The minister explained that the bank insisted that regardless of the unrealistic cost estimates, China Hunan should be allowed to go ahead with the construction.

        But Gondwe could not give further details about the alternatives, arguing there are still a few loose ends to tighten up before disclosing it.

        The problem with China Hunan, according to Gondwe, is that it would require more money to meet the total cost of the project.

        This paper reported last week that government met Taiwanese representatives where they offered to fund the road if the ADB continued to reject its favoured contractor, Mota Engil.

        Gondwe could neither confirm nor deny the reports on the Taiwanese offer, saying government was looking at a number of ways to handle the issue.

        According to Gondwe, the China Hunan's bid was 24 percent lower than the consulting engineers' estimates of K7.9 billion and 34 percent below the second lowest bidder.

        President Bingu wa Mutharika laid a foundation stone for the construction of the road this year ahead of a crucial byelection in Chitipa in December last year.

        The President's Democratic Progressive Party (DPP) won the Chitipa Wenya constituency by-election that fell vacant following the collapse and subsequent death of Speaker of Parliament Rodwell Munyenyembe who belonged to the UDF.

        Last week, police and the District Commissioner (DC) for Chitipa stopped a rally that was aimed at soliciting people's views about development projects in the district.

        The meeting, which was reportedly organised by Concerned Citizens of Chitipa, was among other things also supposed to tackle the controversial Karonga/Chitipa road.

        The project failed to start off in 2000 when a contract for an initial loan of US$17 million and US$15 million from the Taiwanese government was signed, with some quarters claiming the Bakili Muluzi administration diverted the money to another road.


        Chihana operated on

        by Edwin Nyirongo, 22 May 2006 - 06:32:31

        Alliance for Democracy (Aford) president Chakufwa Chihana, who is in South Africa receiving treatment, had a brain operation on Friday at Garden City Clinic, family and party officials confirmed on Sunday.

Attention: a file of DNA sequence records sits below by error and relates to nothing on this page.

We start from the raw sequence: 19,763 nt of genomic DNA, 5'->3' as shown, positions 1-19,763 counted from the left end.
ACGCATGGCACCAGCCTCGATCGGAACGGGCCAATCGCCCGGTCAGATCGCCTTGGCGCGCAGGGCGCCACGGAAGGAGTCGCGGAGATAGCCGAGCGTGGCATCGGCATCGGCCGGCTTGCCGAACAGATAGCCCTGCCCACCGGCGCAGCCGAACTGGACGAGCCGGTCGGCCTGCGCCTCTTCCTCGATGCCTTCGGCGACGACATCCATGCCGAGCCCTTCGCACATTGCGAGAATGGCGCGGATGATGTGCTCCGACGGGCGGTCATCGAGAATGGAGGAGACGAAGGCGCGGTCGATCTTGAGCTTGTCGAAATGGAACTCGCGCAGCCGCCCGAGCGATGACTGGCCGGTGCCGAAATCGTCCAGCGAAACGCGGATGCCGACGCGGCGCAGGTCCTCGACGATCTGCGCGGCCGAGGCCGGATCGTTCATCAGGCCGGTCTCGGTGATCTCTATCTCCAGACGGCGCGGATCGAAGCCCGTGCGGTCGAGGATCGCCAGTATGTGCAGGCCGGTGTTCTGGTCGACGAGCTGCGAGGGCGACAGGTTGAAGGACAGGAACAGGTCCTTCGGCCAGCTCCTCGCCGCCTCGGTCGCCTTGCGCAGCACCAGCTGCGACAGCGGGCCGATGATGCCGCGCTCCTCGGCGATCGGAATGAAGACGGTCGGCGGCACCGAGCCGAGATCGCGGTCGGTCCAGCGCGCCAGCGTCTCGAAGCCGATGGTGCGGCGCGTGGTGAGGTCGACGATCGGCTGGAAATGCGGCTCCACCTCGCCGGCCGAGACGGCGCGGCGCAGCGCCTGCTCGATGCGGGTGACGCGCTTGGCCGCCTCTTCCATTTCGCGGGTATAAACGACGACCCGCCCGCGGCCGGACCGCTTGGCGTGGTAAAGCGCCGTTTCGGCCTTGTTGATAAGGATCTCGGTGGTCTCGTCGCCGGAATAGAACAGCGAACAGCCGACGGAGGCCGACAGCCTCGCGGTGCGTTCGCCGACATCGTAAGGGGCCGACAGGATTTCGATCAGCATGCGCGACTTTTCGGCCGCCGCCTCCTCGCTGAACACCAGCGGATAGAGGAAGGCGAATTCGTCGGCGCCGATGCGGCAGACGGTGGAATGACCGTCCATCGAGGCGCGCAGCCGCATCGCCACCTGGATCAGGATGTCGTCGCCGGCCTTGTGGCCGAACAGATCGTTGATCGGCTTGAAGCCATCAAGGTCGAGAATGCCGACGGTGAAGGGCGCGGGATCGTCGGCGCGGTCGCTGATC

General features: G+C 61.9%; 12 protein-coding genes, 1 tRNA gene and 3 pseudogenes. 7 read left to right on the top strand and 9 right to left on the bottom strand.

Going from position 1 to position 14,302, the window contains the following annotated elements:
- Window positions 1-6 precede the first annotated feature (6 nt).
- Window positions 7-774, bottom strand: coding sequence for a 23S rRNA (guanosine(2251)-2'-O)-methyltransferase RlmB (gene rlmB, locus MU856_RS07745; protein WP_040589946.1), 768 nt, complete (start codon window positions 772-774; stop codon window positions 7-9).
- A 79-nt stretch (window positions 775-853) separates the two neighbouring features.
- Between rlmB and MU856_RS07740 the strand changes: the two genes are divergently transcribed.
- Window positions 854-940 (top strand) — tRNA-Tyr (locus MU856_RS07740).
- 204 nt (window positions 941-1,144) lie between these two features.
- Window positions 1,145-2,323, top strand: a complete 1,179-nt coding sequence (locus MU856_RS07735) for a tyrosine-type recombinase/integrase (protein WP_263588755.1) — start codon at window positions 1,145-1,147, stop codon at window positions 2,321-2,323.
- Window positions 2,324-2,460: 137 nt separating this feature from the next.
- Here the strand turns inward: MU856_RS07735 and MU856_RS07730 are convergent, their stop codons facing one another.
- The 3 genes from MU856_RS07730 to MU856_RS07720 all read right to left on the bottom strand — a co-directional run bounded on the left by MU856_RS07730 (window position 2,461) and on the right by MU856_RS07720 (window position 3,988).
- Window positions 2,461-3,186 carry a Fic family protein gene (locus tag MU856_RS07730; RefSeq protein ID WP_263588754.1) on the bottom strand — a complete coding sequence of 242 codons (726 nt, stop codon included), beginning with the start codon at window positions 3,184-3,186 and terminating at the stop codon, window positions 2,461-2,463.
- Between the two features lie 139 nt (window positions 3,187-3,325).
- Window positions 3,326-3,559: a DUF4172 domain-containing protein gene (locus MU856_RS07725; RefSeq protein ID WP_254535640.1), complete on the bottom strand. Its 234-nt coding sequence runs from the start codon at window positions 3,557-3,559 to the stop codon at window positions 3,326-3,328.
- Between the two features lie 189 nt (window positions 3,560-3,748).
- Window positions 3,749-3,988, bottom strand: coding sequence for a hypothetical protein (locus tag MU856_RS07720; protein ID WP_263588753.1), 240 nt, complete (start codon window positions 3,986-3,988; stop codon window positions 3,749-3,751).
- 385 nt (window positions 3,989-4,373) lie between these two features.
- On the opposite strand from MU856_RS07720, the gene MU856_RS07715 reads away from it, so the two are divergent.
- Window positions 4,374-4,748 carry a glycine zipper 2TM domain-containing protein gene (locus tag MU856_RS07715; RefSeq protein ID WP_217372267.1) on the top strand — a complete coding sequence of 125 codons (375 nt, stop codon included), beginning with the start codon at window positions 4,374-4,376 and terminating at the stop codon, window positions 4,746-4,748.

Aford national chairman Chipimpha Mughogho said he was told by the family members that Chihana had a successful operation on Friday and was put in an intensive care unit.

        Mughogho said Chihana, who initially complained of headache, was found with a brain tumour which South African doctors removed.

        Mzimba West MP Loveness Gondwe said Aford boss condition was stable.

        "Hon. Chihana had a major operation and after that he was put in the intensive care unit but his condition is stable. I do not know where he was operated on but it had something to do with the skull," she said.

        Deputy Information Minister John Bande referred the matter to the Health Minister Hetherwick Ntaba who was reported to be in Geneva, Switzerland.

        Aford publicity secretary Norman Nyirenda said when Chihana's situation got worse, the family alerted the Office of the President and Cabinet who took him to Mwaiwathu Private Hospital.

        "The doctors at Mwaiwathu advised that he should be sent to South Africa and they even identified the doctor for him," he said.

        He said the costs are being met by the Malawi government, contradicting his earlier statement that his boss covered the cost.

        Mughogho is now in charge of the party.

        Gondwe will be a busy person when Parliament starts meeting on June 6 as she is the only Aford MP remaining.


        Pillane proposes presidential age limit

        by Emmanuel Muwamba , 22 May 2006 - 06:34:13

        A member of the DPP National Governing Council Abdul Pillane on Saturday urged members of political parties and the civil society to put an upper age limit in the Constitution for presidential candidates.

        Pillane was addressing members of political parties and civil society in Liwonde during a two-day follow up workshop to the National Conference on the Review of Constitution held in March in Lilongwe.

        "My view is that (an upper) age limit should be at 75. We have to give a chance to younger people to lead because in circumstance, when you age you become forgetful especially when sickly," said Pillane. "Overall, chances should be given to young people."

        But UDF secretary general Kennedy Makwangwala, whose party members agitated for the age limit during presentations, played the issue down.